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Brighton’s Labour Party picks Purna Sen as candidate

This is a cross-post from Howie’s Corner

Brighton is one of three Constituency Labour Party selection processes to attract attention in recent weeks. Falkirk caused a “falling out” between Labour Party leader Ed Miliband and Len McCluskey over the role and influence of the unions in selecting candidates, a punch up drew attention to Glenda Jackson’s old seat in Hampstead and Kilburn and Andy Newman of Socialist Unity ran a witch hunt against Anne Marie Waters in Brighton because she dared to be a secularist.

The result of the Brighton selection process has now been declared. Ms Waters did not win, but the candidate selected seems to be a good choice for Labour. Brighton and Hove Labour Party report:

Purna Sen has been selected to stand in Brighton Pavilion as the Labour Party candidate for the 2015 general election, South East Labour can reveal.

Purna lives in the city and has campaigned for equality and justice in the UK and internationally for many years. Purna has a background in policy, politics, advocacy, campaigning and education. On top of that, she has worked with NGOs and advised governments on promoting justice for all.

Purna said: “Like many residents of Brighton Pavilion I am appalled by the damage being done by the Coalition government. People are struggling to make ends meet and those who need support are condemned as scroungers and cheats.

“I will fight for people who find it hard to pay their fuel bills, who are in danger of losing jobs, who find their rents are too high, who are turning to pay day loan companies – these problems stop people living full lives and taking care of their families.

“Labour leads the way and I will fight to protect their future as well as that of the planet where we live.”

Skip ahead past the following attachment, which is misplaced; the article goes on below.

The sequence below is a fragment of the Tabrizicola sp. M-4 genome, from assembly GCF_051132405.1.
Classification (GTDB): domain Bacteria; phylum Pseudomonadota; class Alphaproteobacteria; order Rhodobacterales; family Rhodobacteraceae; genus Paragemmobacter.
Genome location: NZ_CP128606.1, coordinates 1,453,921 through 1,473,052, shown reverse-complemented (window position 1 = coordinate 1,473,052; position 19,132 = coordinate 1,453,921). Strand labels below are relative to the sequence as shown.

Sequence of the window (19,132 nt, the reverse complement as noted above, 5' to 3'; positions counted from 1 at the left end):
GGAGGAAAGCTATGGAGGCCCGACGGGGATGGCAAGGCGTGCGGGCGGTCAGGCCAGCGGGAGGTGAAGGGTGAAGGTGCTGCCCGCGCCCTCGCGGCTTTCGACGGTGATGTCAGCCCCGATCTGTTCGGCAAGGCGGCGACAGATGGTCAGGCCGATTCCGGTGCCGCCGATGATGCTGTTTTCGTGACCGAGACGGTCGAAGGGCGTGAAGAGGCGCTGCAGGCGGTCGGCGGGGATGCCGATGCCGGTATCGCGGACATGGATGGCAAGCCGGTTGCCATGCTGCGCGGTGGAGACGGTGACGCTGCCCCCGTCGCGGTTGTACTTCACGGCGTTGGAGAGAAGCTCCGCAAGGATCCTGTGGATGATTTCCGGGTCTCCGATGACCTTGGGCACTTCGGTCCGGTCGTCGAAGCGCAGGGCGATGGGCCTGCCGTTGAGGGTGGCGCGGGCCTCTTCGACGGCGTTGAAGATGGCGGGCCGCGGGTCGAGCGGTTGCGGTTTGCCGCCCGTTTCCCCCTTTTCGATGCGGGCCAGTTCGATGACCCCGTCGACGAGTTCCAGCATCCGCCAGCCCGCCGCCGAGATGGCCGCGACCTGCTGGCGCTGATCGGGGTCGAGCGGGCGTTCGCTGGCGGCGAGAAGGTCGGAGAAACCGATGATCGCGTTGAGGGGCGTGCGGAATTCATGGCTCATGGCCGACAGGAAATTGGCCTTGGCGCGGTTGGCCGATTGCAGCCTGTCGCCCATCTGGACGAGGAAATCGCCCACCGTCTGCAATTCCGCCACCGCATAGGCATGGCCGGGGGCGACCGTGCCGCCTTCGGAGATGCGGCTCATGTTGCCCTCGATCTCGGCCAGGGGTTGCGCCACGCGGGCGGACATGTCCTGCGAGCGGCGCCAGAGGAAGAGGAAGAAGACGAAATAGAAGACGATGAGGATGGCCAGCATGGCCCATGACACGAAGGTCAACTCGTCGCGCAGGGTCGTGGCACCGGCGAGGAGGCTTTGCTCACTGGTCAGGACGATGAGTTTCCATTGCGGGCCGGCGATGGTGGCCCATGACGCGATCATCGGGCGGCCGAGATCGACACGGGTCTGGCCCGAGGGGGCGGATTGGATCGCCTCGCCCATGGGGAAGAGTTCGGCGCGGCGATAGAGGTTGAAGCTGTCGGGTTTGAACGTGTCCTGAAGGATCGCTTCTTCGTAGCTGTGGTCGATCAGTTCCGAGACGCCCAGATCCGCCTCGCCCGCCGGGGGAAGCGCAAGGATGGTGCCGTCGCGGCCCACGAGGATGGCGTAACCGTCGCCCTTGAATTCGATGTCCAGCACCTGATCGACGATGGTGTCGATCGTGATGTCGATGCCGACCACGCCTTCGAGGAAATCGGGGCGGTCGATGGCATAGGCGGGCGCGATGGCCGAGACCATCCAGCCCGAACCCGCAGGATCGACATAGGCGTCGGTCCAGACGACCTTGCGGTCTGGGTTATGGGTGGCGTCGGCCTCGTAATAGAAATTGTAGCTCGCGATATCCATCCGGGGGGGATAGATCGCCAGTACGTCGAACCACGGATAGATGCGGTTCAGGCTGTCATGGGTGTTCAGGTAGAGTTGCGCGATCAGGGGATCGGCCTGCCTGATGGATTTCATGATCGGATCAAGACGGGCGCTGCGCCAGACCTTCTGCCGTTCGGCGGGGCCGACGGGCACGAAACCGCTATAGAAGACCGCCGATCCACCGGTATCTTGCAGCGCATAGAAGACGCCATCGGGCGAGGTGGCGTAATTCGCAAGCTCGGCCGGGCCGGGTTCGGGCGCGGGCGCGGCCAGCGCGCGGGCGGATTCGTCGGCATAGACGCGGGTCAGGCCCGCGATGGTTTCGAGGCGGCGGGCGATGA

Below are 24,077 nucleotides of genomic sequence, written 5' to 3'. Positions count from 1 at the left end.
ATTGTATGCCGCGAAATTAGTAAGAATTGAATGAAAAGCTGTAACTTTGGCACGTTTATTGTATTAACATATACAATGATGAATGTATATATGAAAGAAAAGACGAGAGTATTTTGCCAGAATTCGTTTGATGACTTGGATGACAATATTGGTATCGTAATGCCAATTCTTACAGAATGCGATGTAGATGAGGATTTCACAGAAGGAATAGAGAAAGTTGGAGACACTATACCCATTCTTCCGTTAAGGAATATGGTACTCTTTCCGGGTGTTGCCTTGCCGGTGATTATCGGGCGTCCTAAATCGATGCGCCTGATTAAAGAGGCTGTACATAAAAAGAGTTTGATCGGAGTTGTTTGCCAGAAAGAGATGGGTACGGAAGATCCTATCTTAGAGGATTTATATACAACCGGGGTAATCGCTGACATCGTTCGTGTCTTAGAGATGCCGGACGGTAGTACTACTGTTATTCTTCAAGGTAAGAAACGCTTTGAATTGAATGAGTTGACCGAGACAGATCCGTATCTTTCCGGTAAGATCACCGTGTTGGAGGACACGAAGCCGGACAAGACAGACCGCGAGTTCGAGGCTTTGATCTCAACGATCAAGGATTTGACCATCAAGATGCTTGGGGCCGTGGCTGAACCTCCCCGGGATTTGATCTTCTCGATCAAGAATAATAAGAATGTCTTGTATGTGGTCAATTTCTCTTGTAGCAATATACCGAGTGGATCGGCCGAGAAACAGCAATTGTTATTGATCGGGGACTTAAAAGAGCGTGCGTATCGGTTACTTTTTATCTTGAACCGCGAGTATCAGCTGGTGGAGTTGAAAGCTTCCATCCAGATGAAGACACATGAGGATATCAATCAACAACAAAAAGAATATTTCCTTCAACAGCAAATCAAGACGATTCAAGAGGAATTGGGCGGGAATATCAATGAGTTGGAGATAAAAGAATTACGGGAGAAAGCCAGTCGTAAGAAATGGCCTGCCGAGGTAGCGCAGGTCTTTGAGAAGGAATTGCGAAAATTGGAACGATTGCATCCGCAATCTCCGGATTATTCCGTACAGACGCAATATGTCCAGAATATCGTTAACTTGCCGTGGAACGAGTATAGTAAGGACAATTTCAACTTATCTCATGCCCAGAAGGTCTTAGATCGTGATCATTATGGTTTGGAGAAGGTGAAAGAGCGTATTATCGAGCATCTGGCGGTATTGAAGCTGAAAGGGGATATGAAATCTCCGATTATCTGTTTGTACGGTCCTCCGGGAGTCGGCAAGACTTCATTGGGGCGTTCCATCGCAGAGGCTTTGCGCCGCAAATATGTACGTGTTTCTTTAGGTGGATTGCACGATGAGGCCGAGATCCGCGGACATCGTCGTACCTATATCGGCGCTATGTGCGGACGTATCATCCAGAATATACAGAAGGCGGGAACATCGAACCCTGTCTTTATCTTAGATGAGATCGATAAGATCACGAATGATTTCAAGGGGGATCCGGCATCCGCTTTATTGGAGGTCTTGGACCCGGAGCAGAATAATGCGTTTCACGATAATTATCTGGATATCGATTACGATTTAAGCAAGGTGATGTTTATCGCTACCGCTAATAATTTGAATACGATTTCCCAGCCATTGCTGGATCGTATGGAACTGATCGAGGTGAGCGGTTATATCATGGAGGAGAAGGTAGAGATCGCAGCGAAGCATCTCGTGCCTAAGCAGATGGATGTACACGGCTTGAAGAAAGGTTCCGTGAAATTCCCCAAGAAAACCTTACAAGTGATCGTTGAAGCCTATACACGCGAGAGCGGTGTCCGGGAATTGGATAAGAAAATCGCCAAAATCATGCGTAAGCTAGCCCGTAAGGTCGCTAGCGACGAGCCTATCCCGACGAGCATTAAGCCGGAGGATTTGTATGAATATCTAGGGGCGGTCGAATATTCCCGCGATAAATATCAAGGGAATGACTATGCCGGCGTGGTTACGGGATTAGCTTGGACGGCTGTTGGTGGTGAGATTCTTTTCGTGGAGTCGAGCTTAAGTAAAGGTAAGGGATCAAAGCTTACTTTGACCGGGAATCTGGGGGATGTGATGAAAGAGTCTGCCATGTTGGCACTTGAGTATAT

Purna has some strong views with which most of us (Newman excepted) will support. She writes on Malala’s birthday:

I went to Kabul in 2004 to work with the Education Ministries and the Ministry of Women’s affairs on issues of gender and education.  The desire to undo the harms wrought by the Taliban was deep, the commitment to catching up was strong and we worked very hard to put together ways of moving forward in policy and provision for girls’ education.  At the end of a five day training workshop I was told that a hand grenade had been left outside my training room, I was told that the Taliban was watching.  I was glad not to have been told this during the workshop but I knew the sharp distinction between the ease with which I could walk away, fly home at the end of my work and the continued dangers faced by those who would stay.

Likewise, I know that many of us whose experience of school was not of abuse and whose daughters have had similar success will not turn our backs on girls who know abuse or who do not feel confident when they leave education.  For them and for all who follow, I take a few moments today to think about the girls who are on the front line and to commit to stand with them.

Purna is a strong supporter of Trade Unions. In commenting about the excellent work undertaken by Brendan Barber (who was also one of her supporters in this contest) she writes:

At this time, I want to note and promote the importance of trade unions, to which Brendan has given his working life.  Working conditions, levels of pay, health and safety are all areas in which they have fought for and won great gains but we would be fooling ourselves if we think that victories are secure.  Each victory has to be treasured and defended – especially so at a time when real wages are falling and a flat-lining economy threatens many with increasing hardship, especially the lowest paid and most vulnerable workers, many of whom are women.

We diminish or denigrate the value of unionisation at our peril. We all have a stake in a society where everyone who is able can work, where employment is in safe conditions, where pay is at a decent and knowable level (the living wage as a minimum), where national and migrant workers aren’t played off against each other in a race to the lowest wages and worst conditions of work. Unions are critical in this and, with over six million members, not only is the trade union movement probably one of the largest membership groups in the country but workers know that Unions matter.

A candidate who deserves to win and kick out the dreadful Caroline Lucas whose Green Party has undertaken such savage attacks on trade unionists in Brighton.

In the mean time I also hope Anne Marie Waters finds a seat to contest as we could do with a few more outspoken and independent minded women (and men) in Parliament.

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